Streaming Is the Future of TV, but the Abundance of Platform Choice Is Overwhelming for Viewers

The video streaming industry continues to hit new milestones, as CODA recently became the first film produced by a streaming service to win an Academy Award for Best Picture—a significant shift from how streaming began: an online alternative to DVD rentals by mail.

While CODA has been streaming on Apple TV+ since last August, its availability could have been easily overlooked (at least until recently) simply because of how much other content is out there—and more heavily promoted. As detailed in Nielsen’s State of Play report, audiences have more than 817,000 unique program titles1 to choose from across traditional TV and streaming services. That’s up 18% from just over 646,000 at the end of 2019.

While many titles form the bedrock of the traditional TV universe, an increasing amount is being developed for streaming services, and audiences are eating it up. In an average week, U.S. audiences watch almost 170 billion minutes of video content. That’s up from just over 143 billion a year ago2.

In addition to the validation of increased time spent streaming, Americans express overwhelming adoration for their streaming services. Notably, Nielsen’s recent streaming media consumer survey found that only one in 20 respondents have negative feelings about their streaming experiences. Additionally, 93% say they plan to either increase their paid streaming services or make no change to their existing plans over the next year.

In step with shifting consumer behaviors, media companies are increasingly adopting streaming-first mindsets, and the number of available services continues to rise to meet audience demand. Amid the growing number of platforms, which some estimate exceeds 200, consumers are feeling overwhelmed. In fact, 46% of viewers say it’s harder to find the content they want to watch because there are too many services available.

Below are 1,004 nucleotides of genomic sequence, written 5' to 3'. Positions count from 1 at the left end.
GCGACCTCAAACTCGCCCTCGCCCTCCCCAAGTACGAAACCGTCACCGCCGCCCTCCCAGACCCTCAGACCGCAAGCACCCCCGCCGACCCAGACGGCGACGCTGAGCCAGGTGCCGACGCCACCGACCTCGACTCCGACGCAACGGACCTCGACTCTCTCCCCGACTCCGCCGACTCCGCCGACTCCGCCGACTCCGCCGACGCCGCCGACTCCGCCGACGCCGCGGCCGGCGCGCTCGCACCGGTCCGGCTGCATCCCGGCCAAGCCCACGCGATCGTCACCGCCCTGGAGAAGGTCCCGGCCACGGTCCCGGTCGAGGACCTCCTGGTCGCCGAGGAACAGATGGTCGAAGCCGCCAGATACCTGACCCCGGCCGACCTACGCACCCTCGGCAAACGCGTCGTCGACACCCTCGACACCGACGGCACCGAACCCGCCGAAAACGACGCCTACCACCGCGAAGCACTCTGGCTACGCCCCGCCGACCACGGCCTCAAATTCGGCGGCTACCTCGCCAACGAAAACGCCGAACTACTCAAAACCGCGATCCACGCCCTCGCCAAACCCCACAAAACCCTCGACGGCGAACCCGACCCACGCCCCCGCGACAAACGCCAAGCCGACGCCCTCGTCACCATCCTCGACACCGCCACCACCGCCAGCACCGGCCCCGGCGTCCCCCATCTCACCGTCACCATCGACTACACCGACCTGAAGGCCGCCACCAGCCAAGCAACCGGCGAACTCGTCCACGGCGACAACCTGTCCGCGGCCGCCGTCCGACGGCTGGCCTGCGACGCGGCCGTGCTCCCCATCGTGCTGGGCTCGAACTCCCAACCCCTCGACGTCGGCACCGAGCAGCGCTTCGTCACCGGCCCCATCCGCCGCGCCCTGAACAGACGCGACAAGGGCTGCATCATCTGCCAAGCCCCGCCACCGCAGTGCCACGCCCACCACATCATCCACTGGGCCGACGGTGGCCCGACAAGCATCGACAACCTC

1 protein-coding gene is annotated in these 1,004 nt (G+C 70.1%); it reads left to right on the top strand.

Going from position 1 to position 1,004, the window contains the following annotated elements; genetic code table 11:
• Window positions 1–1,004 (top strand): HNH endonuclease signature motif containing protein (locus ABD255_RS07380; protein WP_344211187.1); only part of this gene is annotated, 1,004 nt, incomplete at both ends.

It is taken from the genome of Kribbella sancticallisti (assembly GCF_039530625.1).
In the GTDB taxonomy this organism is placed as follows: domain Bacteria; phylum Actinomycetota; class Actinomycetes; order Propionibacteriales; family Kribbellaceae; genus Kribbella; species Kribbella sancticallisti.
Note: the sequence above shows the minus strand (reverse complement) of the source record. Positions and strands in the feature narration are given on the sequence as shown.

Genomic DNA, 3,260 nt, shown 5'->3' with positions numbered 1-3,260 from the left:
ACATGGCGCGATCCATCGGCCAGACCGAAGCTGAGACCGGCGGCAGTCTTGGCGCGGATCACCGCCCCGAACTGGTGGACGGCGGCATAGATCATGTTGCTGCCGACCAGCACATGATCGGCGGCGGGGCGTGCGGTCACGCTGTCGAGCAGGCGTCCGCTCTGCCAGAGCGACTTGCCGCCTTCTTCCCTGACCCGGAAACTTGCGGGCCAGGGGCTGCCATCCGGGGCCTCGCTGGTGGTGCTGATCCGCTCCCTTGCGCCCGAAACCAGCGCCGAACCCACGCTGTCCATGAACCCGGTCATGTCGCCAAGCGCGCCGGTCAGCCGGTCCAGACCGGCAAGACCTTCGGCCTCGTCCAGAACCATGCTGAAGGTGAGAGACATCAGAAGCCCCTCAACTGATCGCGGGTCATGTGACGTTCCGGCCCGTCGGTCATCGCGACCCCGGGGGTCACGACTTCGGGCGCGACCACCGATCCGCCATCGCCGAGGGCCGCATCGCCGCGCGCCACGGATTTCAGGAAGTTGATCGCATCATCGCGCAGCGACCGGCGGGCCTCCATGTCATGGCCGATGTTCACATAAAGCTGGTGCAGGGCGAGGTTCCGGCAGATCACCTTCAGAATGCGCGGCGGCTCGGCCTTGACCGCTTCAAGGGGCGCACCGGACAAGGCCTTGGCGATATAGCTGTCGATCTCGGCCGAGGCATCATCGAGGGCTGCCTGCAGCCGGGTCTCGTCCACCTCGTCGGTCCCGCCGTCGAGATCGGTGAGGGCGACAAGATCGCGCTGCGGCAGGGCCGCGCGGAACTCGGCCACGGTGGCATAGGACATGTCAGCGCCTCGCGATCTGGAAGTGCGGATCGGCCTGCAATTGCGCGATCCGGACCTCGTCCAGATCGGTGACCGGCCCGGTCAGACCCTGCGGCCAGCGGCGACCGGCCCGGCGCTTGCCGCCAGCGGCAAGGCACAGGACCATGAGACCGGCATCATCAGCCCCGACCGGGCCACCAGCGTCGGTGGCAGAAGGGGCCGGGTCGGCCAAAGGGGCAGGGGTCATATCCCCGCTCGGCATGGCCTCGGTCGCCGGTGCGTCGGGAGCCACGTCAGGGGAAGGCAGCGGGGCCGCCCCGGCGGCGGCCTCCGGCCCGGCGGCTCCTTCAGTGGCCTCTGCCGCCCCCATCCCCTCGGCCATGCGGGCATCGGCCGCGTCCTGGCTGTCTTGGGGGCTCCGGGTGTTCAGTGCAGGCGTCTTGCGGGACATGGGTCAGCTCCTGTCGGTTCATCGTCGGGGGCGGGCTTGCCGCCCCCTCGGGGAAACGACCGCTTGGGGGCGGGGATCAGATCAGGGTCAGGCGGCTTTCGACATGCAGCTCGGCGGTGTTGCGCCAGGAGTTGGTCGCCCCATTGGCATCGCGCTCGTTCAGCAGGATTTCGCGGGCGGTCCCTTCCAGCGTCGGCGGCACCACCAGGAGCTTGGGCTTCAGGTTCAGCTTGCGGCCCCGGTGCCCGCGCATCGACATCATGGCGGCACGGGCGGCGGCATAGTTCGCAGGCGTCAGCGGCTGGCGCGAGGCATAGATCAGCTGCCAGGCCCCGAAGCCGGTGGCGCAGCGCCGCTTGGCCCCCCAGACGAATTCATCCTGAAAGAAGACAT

Once audiences log into a service, making it easy for them to find content they’ll love is key. After all, U.S. audiences spend an average of 4 hours and 49 minutes3 with TV (live, time-shifted, CTV) every day, and platforms want that time spent engaging—not scrolling. Applying hyper-detailed video descriptors to content catalogs can help here, as they crystalize the storylines and context that make up the essence of a show or movie. This data enables nuanced discovery paths and offers fresh and relevant program recommendations that are aligned with a viewer’s individual tastes and viewing history.

In addition to recommendations and suggestions, streaming platforms have the benefit of being visual, and discovery can be visual as well.  In the streaming realm, the video carousel is the storefront. Visitors aren’t logging in to read. They’re logging in for visual experiences. And that’s where personalized images can enhance a platform’s visual merchandising. When a platform uses different images to appeal to different viewers, the video carousel quickly becomes a personalized storefront that elevates the customer experience.

Today’s streaming landscape is a treasure trove of options for consumers, and the volume of content continues to rise. The audience will steer the future of the streaming landscape, and the media industry can help consumers in their media journeys by leveraging data to ensure they never get lost along the way.

For additional insights, download our State of Play report.